Hachette pages TWC's books
The Weinstein Co. has found a home for its book imprint and inked a spate of film deals to solidify its slate for next year.
TWC is signing a deal to bring its book imprint to Hachette Book Group’s Little, Brown and Warner Books labels through 2009.
Deal will see the Weinsteins outputting 15 books annually through the Hachette family.
Rob Weisbach, Miramax Books’ prexy and chief executive officer, will head the new venture, which Harvey Weinstein said may have ties to Ovation, the arts and culture cabler in which TWC recently took a stake along with Hubbard Media Group.
Under the exit agreement Bob and Harvey Weinstein inked with Disney a year ago, Miramax Books continued to publish through the Mouse House’s Hyperion and Hyperion Books for Children labels until the end of last month. Weisbach was reporting to the Weinsteins directly.
Miramax Books projects have included memoirs by Barbara Walters and Rudolph Giuliani, Malika Oufkir’s “Freedom,” Eoin Colfer’s “Artemis Fowl: The Opal Deception,” Adam Gopnik’s “The King in the Window” and Charlie Higson’s “Silverfin.”
On its film side, TWC’s international arm, under Glen Basner, has signed a pact for UIP to roll out as many as eight pics per year in the U.K., with remaining films being handled by Momentum.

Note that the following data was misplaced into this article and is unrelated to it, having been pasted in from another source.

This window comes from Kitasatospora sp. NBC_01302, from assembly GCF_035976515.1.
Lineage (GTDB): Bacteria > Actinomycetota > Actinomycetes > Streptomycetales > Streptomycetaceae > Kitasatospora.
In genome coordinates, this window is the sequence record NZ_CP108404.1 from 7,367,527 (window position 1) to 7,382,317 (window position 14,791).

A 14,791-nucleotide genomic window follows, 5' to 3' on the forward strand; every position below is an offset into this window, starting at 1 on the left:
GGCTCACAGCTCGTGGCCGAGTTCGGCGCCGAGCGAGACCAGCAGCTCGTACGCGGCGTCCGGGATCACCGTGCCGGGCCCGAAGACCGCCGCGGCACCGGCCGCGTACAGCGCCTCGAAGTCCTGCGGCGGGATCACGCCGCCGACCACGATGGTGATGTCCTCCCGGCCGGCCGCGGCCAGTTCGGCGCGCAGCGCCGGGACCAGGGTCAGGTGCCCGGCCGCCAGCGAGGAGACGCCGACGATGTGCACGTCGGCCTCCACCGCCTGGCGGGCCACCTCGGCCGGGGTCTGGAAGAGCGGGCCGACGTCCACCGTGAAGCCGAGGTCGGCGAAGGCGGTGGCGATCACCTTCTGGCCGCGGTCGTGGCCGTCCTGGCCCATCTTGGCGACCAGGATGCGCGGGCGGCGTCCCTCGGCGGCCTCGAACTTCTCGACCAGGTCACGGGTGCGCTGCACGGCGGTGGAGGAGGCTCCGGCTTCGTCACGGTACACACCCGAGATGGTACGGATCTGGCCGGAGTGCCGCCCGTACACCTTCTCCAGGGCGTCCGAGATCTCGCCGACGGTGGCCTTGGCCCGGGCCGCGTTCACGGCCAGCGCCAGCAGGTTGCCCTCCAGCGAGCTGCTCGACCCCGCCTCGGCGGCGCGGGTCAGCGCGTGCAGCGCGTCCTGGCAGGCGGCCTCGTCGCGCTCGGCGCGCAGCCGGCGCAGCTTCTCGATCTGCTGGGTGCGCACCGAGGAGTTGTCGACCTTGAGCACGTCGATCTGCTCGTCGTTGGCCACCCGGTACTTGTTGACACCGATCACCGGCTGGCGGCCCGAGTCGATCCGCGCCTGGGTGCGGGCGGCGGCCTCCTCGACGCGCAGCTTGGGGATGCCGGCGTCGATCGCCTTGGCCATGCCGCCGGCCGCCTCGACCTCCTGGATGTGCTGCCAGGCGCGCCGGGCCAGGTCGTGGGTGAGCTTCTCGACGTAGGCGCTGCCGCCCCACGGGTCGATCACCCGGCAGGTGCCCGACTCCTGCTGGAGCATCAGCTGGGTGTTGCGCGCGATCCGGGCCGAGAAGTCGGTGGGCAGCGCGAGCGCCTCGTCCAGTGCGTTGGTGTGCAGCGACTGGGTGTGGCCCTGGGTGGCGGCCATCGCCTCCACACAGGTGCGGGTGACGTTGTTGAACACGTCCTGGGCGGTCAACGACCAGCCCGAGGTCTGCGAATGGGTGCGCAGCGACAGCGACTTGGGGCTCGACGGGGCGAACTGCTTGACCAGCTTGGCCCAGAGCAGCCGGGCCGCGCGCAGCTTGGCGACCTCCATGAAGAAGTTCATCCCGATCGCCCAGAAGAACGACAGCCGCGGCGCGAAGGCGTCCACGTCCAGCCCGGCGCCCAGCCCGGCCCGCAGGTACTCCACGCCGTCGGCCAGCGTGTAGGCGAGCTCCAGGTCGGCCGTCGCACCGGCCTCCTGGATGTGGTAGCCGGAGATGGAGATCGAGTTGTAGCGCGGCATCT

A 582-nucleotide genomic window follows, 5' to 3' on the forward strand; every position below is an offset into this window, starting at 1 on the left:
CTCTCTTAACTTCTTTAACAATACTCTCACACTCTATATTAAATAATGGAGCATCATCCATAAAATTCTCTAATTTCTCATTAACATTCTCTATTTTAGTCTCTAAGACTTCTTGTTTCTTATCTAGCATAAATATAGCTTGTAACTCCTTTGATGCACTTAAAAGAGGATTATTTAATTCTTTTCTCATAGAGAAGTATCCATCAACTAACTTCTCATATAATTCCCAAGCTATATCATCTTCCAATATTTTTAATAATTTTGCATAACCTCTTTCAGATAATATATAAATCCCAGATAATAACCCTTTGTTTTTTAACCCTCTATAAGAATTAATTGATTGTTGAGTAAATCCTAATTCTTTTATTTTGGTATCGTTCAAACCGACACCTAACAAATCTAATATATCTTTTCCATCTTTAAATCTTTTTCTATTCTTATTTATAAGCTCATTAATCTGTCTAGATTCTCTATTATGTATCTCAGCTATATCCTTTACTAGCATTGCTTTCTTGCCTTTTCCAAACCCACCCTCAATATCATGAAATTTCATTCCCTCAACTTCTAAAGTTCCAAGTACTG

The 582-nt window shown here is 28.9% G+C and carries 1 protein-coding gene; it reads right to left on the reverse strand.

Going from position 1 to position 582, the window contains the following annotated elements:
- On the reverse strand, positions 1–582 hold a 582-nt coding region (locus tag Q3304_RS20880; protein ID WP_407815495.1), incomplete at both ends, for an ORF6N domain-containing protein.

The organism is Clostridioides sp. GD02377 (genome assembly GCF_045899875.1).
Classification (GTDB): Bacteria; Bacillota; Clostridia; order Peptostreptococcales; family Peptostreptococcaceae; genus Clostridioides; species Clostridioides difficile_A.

Banner, which released “School for Scoundrels” over the weekend via MGM, is in talks with Lasse Hallstrom to helm “Rain in Spain,” a potential starring vehicle for Penelope Cruz.
It also is bringing on board Danny Boyle to helm the Robert Nelson Jacobs-penned “Solomon Grundy,” based on the Dan Gooch novel.
Other upcoming pics set to go before the cameras for TWC include “Untitled Rob Marshall Musical,” which begins shooting this spring, and the Denzel Washington-helmed “Great Debaters,” which heads into production in February.
“Debaters” is based on the true story of a professor at historically black Wiley College in East Texas.
Anthony Minghella’s “The No. 1 Ladies Detective Agency” will shoot in South Africa next spring.
TWC also has hired Rob Zombie to direct a remake of John Carpenter’s “Halloween.”